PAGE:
8 DAILY GRATITUDEs. 30 Days.
GRATEFUL EIGHT challenge.
train your brain to be happier. Start a daily gratitude practice.
Here's how it works: Everyday write down 8 new things you are grateful for. By the end of the 30 days you’ll have a list of over 240 individual things, people, or moments that have made your life better. You'll be happier, less likely to get sick, more creative, more productive, and even sleep better!
“Cultivate the habit of being grateful for every good thing that comes to you, and to give thanks continuously. And because all things have contributed to your advancement, you should include all things in your gratitude.”
― Ralph Waldo Emerson
4 WAYS to practice gratitude.
1. START A Gratitude Journal.
Write down 8 THINGS YOUR'E GRATEFUL FOR EVERY NIGHT BEFORE GOING TO BED.
2. SEND Snail Mail.
SHARE SPECIFICS ABOUT WHY YOu'rE GRATEFUL FOR THEM IN YOUR LIFE.
3. TAKE A GRATITUDE PHOTO.
TAKE A PICTURE OF ONE THING YOU'RE GRATEFUL FOR EVERYDAY.
4. START A Gratitude Circle.
make a habit of sharing ONE THING your grateful for before meals.
4 Ways gratitude improves your life.
'Gratitude improves physical health. Grateful people experience fewer aches and pains and they report feeling healthier than other people. Gratitude effectively increases happiness and reduces depression.'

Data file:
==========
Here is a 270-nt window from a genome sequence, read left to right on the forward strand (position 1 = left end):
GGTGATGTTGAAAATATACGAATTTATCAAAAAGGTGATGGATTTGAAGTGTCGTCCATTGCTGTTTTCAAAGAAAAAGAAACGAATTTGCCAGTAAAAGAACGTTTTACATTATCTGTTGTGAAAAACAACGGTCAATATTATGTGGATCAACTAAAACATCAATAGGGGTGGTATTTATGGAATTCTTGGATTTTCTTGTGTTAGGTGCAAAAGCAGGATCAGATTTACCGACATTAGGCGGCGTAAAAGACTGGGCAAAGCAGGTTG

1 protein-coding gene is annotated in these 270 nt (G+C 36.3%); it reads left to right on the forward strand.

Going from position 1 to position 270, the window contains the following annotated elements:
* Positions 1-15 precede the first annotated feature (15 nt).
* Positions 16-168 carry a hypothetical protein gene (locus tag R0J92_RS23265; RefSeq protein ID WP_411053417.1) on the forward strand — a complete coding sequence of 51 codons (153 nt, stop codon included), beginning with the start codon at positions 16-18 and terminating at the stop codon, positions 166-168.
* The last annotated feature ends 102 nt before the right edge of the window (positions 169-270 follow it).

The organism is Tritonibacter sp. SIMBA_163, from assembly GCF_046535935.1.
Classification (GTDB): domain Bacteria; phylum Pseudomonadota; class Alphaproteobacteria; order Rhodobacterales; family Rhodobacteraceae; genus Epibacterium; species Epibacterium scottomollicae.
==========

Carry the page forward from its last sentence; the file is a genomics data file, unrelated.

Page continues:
REDUCEd toxic emotions.
'Grateful people are more likely to behave in a prosocial manner, even when others behave less kind. They experienced more sensitivity and empathy toward other people and a decreased desire to seek revenge.'
For years, research has shown gratitude not only reduces stress, but it may also play a major role in overcoming trauma. Recognizing all you have to be thankful for – even during the worst times of your life – fosters resilience.'
'Writing in a gratitude journal improves sleep, according to a 2011 study published in Applied Psychology: Health and Well-Being. Spend just 15 minutes jotting down a few grateful sentiments before bed, and you may sleep better and longer.'
A few caveats:
'Telling people simply to buck up, count their blessings, and remember how much they still have to be grateful for can certainly do much harm. Processing a life experience through a grateful lens does not mean denying negativity. It is not a form of superficial happiology. Instead, it means realizing the power you have to transform an obstacle into an opportunity. It means reframing a loss into a potential gain, recasting negativity into positive channels for gratitude.' Robert Emmons